INSURANCE giant Aviva today announced plans to shut the group’s final salary pension schemes in a blow to around 7,600 UK employees.
The group, which also owns the RAC motoring group, said it was to begin consultation in June with a view to closing its final salary pensions to both new and existing members from April 1 2011.
Aviva closed its pension scheme to new entrants nine years ago, but the RAC pension scheme, which has around 2,000 members, is currently open to new members.
Aviva stressed that retired and deferred members would not see any changes, while it will ring-fence contributions built up so far in the final salary schemes so that only future accruals from both new and existing members would be switched into the so-called defined contribution scheme.
Aviva is the latest major employer to shut its final salary scheme altogether as pension liabilities soar.
Barclays announced the closure of its scheme to accruals from existing members last June on the same day that BP said it was shutting the door to new members for its 69,000-strong pension fund.
Firms have been pulling the plug on final salary schemes, also known as defined benefit pensions, in droves over recent years as it has become too onerous for them to meet funding commitments.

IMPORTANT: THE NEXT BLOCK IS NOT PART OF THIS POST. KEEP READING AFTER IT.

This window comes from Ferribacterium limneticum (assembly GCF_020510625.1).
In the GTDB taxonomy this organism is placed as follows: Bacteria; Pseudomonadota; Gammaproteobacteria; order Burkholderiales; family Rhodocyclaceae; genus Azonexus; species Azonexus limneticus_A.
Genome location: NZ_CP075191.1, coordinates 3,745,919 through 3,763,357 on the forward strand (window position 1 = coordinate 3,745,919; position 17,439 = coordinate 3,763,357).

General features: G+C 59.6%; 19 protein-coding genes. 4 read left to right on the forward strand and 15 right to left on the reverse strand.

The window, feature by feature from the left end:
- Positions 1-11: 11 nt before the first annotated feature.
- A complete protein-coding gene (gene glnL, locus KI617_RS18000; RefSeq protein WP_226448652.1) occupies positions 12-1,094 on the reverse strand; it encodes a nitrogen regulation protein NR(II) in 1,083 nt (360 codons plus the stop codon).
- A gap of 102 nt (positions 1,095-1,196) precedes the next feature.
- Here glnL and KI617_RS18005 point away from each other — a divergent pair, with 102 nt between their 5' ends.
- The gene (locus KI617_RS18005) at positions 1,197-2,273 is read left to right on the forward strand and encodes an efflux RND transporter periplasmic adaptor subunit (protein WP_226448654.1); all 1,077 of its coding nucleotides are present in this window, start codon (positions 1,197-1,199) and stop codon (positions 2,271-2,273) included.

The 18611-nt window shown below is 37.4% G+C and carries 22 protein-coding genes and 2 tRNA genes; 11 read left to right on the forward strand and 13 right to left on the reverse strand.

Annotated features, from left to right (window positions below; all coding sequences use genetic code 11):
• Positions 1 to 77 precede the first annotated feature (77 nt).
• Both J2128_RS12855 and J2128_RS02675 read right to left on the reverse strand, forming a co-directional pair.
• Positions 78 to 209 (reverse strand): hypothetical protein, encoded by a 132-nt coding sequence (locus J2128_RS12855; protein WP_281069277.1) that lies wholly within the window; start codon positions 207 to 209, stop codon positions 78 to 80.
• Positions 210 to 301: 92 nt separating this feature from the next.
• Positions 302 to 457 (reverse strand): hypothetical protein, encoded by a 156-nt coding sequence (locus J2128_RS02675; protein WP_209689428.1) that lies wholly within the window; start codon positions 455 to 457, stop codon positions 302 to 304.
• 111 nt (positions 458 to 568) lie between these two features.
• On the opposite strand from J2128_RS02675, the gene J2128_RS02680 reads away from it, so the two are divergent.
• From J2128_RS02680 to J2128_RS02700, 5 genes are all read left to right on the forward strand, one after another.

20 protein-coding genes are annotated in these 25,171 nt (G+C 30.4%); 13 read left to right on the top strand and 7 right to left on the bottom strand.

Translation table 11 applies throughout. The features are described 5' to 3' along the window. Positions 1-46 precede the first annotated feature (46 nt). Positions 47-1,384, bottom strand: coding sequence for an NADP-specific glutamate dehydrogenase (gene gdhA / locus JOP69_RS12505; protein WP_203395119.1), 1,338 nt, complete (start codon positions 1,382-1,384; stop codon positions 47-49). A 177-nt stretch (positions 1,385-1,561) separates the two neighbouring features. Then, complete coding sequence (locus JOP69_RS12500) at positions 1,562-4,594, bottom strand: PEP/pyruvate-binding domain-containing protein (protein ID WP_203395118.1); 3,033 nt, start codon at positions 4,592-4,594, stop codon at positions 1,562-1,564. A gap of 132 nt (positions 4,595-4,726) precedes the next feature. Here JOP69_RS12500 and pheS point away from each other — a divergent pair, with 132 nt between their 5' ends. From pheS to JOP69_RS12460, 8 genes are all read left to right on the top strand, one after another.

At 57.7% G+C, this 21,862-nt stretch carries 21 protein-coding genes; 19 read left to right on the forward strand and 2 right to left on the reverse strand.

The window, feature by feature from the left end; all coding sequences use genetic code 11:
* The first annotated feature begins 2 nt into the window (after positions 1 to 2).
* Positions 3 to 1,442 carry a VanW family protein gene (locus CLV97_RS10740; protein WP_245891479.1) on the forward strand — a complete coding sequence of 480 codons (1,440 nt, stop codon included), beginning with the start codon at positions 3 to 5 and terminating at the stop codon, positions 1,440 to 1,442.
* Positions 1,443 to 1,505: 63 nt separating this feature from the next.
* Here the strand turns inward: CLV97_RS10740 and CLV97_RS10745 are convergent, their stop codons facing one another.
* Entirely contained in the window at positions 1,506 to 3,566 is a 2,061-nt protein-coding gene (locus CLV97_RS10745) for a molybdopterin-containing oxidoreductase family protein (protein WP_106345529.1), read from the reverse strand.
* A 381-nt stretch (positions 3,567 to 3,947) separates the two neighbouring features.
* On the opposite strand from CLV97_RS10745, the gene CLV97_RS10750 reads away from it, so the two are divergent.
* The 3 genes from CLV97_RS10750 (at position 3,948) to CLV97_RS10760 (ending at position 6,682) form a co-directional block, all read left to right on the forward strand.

Defined contribution pensions are less expensive for companies, as the risk is borne by the scheme members rather than the company.
Aviva said it was facing a £3 billion funding gap for the final salary schemes - a shortfall that has tripled since March 2006.
It added that the current scheme was "unsustainable" and unfair.
The group’s two final salary schemes take up two thirds of its UK pension contributions, but only one third of its UK staff have the final salary benefit, according to Aviva.
Mark Hodges, UK chief executive at Aviva, said it was "crucial that whatever we do is equitable and sustainable for all UK employees, and the current pension arrangements are neither".
"Our proposals are in keeping with the continuing trend for companies to move to money purchase schemes - these schemes are now the norm, rather than the exception."
He added the decision would also "reduce the volatile impact of the final salary pension deficit on our business in the long-term".
The firm already has around 14,000 UK employees within Aviva and RAC who are members of its defined contribution - or money purchase - schemes.